29,380 people applied for asylum in the UK last year. This means that there were 5 applications for every 10,000 people living in the country. That’s little more than one third of the average in the European Union, which overall receives 14 applications per 10,000 people.
Despite the Government’s intentions to speed up the process, currently more than half of applicants waiting for an initial decision on their asylum claim have been waiting for more than six months.
Since 2002, people seeking asylum in the UK are not allowed to work during the first year of their application. The UK is a continental outlier: no other country in Europe is so restrictive in denying people seeking asylum access to the labour market. Instead of the chance to earn a living for themselves and for their families, people seeking asylum are given a weekly cash allowance equivalent to just over £5 per day per person. At the end of 2018, there were 44,258 people receiving these payments.
Those who flee war and the worst human rights violations do not want handouts. They deserve a chance to contribute with their talent and skills, and to seek a decent standard of living for themselves and for their loved ones.
“If people want to work and you don’t allow them to, not only do you make them dependent on some system, but you expose them to mental health issues.” (Laura, who had to leave Congo first and then Ivory Coast)
“For one and a half years, I had to rely on charities and friends to help me. There were times when I couldn’t afford to buy food or pay for my basic needs. I would spend most of my time at home, all alone. I felt helpless. If I had been allowed to work earlier on, I would feel more independent now, not only financially but also mentally, being able to work would have made me a stronger person today.” (Malak)
As shown in a new report by Just Fair and the Lift the Ban coalition published today, lifting the ban on asylum seekers would also take the UK closer to international human rights standards the country. In accordance with the International Covenant on Economic, Social and Cultural Rights – which the UK has voluntarily committed to abide by – everyone is entitled to just and favourable conditions of work, including a fair and decent remuneration, equal pay for equal work between men and women, safe and healthy working conditions, equal opportunities of promotion, and reasonable working hours and paid holidays. Everyone should enjoy the rights recognised in the International Covenant, and this applies to both refugees and people seeking asylum, who are at greater risk of facing discrimination in the enjoyment of their socio-economic rights. This is why, as pointed out by the UN Committee on Economic, Social and Cultural Rights, “pending a decision on their claim to be recognised as refugees, asylum seekers should be granted a temporary status, allowing them to enjoy economic, social and cultural rights without discrimination”.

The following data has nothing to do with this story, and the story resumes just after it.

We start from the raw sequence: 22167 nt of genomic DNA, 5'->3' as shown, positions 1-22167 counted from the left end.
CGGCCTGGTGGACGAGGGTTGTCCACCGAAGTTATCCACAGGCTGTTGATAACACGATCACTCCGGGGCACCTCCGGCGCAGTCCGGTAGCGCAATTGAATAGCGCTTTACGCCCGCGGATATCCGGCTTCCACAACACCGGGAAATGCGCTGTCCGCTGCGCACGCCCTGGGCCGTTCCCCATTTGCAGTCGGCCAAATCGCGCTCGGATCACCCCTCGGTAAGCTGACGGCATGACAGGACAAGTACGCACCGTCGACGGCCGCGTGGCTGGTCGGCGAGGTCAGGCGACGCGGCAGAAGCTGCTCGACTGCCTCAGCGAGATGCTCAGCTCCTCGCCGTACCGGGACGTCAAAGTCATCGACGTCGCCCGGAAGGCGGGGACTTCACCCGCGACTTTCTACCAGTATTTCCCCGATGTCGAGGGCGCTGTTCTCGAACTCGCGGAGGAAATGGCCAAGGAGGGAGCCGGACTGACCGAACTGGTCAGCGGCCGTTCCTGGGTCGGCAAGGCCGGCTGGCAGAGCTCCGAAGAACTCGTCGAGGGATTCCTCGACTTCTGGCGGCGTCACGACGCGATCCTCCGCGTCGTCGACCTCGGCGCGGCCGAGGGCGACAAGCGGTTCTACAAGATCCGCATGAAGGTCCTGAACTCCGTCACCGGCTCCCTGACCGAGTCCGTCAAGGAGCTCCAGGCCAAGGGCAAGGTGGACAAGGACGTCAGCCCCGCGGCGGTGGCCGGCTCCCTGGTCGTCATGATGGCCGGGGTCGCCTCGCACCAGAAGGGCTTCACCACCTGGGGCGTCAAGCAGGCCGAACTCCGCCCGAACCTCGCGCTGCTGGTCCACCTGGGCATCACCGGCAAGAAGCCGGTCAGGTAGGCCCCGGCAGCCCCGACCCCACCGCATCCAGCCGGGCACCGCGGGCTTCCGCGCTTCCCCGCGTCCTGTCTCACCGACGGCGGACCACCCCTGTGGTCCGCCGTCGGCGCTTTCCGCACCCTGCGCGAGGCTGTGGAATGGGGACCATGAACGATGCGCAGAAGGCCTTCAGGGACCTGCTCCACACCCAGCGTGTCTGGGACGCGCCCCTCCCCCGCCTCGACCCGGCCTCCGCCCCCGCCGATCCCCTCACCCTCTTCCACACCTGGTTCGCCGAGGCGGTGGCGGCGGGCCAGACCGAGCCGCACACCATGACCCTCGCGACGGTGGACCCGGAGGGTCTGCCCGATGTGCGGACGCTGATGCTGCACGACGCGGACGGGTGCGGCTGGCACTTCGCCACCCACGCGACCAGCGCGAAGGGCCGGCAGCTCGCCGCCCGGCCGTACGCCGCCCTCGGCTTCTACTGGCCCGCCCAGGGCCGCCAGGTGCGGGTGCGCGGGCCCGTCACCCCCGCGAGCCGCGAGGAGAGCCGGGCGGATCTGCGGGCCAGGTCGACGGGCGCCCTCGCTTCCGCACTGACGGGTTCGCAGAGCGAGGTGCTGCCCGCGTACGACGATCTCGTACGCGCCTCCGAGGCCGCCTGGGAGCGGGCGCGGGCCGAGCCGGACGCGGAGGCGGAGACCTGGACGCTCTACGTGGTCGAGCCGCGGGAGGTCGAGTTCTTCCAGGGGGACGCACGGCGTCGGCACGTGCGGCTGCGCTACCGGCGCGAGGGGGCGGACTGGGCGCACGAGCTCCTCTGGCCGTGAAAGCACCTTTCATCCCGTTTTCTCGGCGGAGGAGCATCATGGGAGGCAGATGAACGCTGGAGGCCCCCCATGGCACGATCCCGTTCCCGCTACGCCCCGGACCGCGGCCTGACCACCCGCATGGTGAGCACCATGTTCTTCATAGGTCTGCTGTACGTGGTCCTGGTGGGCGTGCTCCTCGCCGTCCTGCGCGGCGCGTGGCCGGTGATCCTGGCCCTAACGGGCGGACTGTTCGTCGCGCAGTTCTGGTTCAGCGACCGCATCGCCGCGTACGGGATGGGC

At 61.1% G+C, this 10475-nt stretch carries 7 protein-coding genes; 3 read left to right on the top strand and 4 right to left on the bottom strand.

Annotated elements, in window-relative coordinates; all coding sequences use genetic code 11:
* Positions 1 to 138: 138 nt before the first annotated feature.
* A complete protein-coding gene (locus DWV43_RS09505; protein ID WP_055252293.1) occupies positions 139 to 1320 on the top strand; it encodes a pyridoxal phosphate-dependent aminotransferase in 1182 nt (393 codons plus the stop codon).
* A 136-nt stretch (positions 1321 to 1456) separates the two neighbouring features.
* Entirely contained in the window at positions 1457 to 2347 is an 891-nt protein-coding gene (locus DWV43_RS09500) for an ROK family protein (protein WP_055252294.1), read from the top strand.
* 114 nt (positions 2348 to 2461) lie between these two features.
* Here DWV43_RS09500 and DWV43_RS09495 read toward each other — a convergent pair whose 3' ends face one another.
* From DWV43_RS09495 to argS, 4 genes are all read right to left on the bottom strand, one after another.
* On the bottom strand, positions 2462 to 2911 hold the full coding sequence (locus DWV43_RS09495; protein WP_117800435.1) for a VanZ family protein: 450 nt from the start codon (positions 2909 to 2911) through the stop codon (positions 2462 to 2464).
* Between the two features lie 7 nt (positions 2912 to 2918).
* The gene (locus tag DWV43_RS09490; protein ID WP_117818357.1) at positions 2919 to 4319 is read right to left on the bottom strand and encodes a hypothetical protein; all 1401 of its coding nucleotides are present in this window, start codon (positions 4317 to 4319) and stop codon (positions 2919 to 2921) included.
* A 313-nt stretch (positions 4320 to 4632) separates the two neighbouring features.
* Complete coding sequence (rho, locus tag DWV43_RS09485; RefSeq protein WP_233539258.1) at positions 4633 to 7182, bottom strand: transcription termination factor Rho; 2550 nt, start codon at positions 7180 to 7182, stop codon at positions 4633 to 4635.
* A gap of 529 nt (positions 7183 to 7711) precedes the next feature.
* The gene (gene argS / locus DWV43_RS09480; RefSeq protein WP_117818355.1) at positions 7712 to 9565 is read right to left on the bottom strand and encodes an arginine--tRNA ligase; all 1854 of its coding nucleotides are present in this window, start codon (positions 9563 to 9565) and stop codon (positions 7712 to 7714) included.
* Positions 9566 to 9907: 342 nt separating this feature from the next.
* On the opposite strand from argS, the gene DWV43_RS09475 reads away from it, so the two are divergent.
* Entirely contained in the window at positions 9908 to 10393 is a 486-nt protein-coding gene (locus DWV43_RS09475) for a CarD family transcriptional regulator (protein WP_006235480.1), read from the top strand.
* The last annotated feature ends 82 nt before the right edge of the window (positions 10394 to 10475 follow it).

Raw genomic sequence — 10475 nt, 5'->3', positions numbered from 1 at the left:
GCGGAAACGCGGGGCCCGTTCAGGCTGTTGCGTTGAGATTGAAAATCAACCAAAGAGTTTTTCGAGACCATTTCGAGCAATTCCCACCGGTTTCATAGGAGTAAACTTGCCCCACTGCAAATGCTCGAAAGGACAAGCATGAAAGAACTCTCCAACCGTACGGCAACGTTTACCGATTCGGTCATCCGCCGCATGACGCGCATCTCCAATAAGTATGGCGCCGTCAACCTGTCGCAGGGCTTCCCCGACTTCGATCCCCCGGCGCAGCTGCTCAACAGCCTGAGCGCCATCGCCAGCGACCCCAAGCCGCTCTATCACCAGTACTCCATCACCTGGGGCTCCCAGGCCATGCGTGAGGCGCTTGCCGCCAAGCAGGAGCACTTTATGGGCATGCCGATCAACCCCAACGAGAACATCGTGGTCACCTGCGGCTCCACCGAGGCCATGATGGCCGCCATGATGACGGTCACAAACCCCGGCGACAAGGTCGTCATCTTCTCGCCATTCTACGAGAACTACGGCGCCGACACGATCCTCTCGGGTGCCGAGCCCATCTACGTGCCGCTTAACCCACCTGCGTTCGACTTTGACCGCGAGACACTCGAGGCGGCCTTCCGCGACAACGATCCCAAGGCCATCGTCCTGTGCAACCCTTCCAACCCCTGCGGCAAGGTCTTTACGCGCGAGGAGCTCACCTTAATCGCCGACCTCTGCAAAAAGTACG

There is popular support for the idea. Polling undertaken by the Lift the Ban coalition in 2018 with a wide cross-section of the population showed that 71% of people agreed with the following statement: “When people come to the UK seeking asylum it is important they integrate, learn English and get to know people. It would help integration if asylum-seekers were allowed to work if their claim takes more than six months to process”.
There is also an economic case to allow asylum seekers to work. Lift the Ban estimates that doing so would result in a £42.4 million gain for society by totalling the revenue gained through National Insurance contributions and taxable income, assuming 50% of people eligible to work were in employment paid at the current national average wage, and the savings that the Government would make if the same number of people were moved off the subsistence cash support. Two thirds of business leaders and the Confederation of British Industry agree people seeking asylum should have the right to work.
People who have risked everything to find safety in the UK should have the best chance of contributing and integrating into society. This means giving people seeking asylum the right to work so that they can use their skills and live in dignity. The UK Government should give people seeking asylum and their adult dependants the right to work after they have waited six months for a decision on their initial asylum claim.
A policy change in this direction would be welcomed by the public and it would benefit the economy. It would also mean the UK meets international human rights law and is no longer a continental outlier.
Lifting the ban to allow asylum seekers to work after six months in the country is a popular policy that is consistent with British liberal values and that benefits the economy at the same time. What else could a politician hope for?